Homemade Bacon

by Meg Cotner on February 14, 2011

They say bacon is a gateway meat for vegetarians, and I can totally see how that is. As a vegetarian I used to eat “Fakin Bacon”, that soy-based alternative meat product, something I wouldn’t touch now.  I enjoyed it then because the smoky, salty taste was highly appealing.  But it’s no comparison to the real thing.

Since I left vegetarianism 13 years ago, I’ve eaten a lot of legit bacon.  I’d recently heard that you could cure your own bacon, which was really intriguing, but a little daunting.  So when I caught wind of bacon curing as part of the Charcutepalooza challenge, I thought that this was the perfect time to dive in.

I looked at my main two sources for pork belly, but neither had them in stock, so I headed to The Meat Hook in Brooklyn.  They sell very high quality local, pastured meat that is extremely tasty.   When I got there, they were butchering what I think was a pig, with some hardcore knives, on a large table behind the counter.  The person that helped me brought out a whole pork belly and deboned it, and also cut off the skin.  I ended up with 2.71 pounds of belly.  It was gorgeous.

I cured it (using this bacon recipe from Michael Ruhlman) with salt and spices, plus I added some smoked paprika to the spice mix – this gave the meat a smoky flavor without having to actually smoke the meat (which I have no idea how to do anyway).  I also opted to not use pink salt.

The end result is some of the most delicious bacon I’ve ever tasted, if not the best I’ve ever had.  And the smoked paprika really worked!  The bacon is both savory and smoky at the same time.  I am just so impressed with how easy it was to cure and how well it came out.  I plan to cure bacon more often.

So, what did I do with the bacon?  Well, I cooked it on its own, in the oven, and had it with brunch. I find that cooking bacon in the oven yields a more pleasant slice of bacon, plus I don’t get spattered with hot fat like I do when I cook it on the stovetop. I also used the bacon in a braised red bean dish that I was really happy with.  I’ve also reserved the fat when cooking bacon on its own, and have used it to cook with.  I’ve been really happy with it, too – it lubricates my cast iron pan like nothing else!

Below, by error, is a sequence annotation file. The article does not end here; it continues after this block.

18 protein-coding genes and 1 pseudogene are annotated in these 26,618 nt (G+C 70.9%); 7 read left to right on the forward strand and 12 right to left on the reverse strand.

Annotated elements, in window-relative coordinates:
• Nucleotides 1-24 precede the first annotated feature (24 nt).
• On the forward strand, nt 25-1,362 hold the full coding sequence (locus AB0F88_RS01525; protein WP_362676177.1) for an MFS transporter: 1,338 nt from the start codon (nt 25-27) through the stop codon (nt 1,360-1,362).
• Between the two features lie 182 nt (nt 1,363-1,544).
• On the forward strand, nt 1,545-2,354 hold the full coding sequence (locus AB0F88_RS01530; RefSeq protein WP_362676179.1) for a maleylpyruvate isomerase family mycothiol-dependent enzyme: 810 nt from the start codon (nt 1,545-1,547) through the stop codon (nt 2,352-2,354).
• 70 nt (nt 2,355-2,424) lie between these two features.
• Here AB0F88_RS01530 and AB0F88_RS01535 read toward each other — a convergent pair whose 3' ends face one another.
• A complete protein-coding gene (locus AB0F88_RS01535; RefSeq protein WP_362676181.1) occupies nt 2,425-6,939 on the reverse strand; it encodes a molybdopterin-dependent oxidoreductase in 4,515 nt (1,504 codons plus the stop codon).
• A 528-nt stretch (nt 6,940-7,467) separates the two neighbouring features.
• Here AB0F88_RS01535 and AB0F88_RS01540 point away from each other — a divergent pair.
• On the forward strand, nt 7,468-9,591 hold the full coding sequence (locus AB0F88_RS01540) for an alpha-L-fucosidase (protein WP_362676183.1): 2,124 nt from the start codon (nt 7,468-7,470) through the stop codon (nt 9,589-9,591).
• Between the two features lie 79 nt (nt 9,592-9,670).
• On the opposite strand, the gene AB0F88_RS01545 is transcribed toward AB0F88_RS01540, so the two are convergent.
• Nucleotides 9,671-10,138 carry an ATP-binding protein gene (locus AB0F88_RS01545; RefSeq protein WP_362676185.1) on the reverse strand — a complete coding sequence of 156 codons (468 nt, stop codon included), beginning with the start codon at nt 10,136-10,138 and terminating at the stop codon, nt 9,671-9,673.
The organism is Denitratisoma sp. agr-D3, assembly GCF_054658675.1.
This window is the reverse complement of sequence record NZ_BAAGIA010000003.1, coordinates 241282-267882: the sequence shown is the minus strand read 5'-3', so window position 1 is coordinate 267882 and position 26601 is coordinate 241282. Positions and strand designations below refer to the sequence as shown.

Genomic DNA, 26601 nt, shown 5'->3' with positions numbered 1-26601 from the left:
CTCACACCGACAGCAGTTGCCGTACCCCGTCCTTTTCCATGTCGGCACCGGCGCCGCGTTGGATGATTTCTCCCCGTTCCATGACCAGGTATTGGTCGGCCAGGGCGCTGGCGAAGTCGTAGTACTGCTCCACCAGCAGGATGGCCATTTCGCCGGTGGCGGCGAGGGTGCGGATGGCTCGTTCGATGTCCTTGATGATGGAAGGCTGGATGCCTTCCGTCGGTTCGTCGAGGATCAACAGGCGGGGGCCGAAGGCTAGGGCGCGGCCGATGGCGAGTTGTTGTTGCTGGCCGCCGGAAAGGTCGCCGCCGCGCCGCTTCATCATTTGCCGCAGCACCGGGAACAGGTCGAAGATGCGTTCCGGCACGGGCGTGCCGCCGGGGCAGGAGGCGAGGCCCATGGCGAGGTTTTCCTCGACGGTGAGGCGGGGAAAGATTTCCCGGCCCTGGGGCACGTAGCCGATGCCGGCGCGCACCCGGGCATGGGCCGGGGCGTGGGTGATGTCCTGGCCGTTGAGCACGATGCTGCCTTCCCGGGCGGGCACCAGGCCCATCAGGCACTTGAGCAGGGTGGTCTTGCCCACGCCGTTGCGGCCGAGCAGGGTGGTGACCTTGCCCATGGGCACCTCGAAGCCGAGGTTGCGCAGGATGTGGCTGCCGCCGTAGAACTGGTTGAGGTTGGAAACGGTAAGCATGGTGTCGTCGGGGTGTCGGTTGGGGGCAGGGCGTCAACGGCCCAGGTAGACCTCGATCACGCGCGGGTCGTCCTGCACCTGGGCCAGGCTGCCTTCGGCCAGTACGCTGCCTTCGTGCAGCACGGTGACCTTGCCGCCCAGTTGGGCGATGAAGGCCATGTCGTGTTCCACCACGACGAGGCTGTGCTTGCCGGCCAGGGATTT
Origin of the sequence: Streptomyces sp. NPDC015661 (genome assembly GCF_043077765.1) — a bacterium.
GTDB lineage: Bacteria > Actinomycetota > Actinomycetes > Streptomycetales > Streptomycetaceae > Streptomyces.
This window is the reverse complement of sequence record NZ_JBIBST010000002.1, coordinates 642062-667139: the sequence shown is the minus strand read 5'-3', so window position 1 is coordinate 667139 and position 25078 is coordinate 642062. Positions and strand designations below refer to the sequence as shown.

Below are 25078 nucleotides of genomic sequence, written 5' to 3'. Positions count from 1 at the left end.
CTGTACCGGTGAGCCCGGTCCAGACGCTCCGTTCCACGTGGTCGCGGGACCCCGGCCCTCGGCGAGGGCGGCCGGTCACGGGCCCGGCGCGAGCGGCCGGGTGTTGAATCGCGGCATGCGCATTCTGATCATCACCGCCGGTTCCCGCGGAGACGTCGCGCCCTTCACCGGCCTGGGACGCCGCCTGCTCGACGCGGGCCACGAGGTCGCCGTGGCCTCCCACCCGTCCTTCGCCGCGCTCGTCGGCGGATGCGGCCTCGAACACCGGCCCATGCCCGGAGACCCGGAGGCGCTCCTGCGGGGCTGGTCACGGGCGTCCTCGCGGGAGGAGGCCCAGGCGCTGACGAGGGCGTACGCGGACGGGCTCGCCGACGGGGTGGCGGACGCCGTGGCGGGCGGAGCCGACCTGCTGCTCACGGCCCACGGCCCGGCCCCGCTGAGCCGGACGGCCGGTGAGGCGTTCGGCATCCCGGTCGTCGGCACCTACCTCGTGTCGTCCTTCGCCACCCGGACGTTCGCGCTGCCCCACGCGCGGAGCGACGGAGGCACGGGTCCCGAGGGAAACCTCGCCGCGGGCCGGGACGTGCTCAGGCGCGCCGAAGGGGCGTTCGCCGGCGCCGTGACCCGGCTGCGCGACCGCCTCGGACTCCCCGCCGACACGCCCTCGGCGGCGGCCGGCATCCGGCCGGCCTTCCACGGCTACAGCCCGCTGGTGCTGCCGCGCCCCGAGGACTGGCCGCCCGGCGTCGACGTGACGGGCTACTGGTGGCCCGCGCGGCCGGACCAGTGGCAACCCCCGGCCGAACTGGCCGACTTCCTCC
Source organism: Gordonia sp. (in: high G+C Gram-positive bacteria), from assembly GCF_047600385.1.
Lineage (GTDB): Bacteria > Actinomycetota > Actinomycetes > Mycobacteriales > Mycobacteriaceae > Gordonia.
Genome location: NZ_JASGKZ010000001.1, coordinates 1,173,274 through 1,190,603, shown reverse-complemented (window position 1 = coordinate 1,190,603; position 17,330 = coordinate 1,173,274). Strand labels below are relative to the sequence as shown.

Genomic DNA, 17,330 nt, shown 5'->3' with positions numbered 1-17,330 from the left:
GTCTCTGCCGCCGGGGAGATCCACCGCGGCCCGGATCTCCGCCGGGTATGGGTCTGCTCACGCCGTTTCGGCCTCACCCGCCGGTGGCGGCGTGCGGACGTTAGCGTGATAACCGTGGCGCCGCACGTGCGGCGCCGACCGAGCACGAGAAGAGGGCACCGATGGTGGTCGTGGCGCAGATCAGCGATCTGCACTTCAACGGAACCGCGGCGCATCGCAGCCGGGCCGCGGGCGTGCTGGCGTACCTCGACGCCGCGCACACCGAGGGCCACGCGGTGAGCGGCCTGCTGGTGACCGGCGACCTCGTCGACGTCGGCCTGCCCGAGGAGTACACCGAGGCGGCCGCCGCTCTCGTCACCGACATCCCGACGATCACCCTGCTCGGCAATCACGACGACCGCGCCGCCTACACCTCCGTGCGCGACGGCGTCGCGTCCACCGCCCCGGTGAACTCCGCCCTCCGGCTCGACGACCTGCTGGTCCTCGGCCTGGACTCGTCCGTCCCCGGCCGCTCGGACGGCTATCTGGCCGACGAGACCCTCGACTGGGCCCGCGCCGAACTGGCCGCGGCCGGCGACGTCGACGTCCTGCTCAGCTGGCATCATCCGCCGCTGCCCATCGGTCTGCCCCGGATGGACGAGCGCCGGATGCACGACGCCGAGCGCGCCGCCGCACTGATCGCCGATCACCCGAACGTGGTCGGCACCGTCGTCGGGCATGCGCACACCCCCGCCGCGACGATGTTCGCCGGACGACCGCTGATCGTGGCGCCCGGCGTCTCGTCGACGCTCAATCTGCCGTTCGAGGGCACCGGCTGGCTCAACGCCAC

I used the bacon in a dish I put together called a BST (bacon, spinach, tomato) sandwich in open-face form – it’s also a wet version because I used tomato sauce.  It was absolutely delicious – a very simple, homey, and comforting dish with lots of flavor.  Plus it’s really easy to put together.

More images from my bacon curing project can be found in my Charcutepalooza photoset on Flickr.

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hennifer February 15, 2011 at 12:08 pm


Meg February 16, 2011 at 8:13 am

Indeed, it is yummy! 🙂

Janelle February 16, 2011 at 10:20 pm

You don’t mention where you keep the bacon to cure it and how long it takes? Or am I just stupid when it comes to curing meat?! 🙂

Meg February 19, 2011 at 5:30 pm

Hi Janelle – of course you’re not stupid! 🙂 I cured it in the refrigerator for 7 days, and used a 9×13 inch pan to house it. I added to the post the link to the recipe I used, for clarification.

Lexi April 10, 2011 at 5:40 pm

Oh WOW! I’m so doing this asap. I recently bought some artisan bacon and it was the greatest bacon ever, but very very pricey. It looked lots like yours in the first photo though, so I’m definitely going to give this a try! Thanks!

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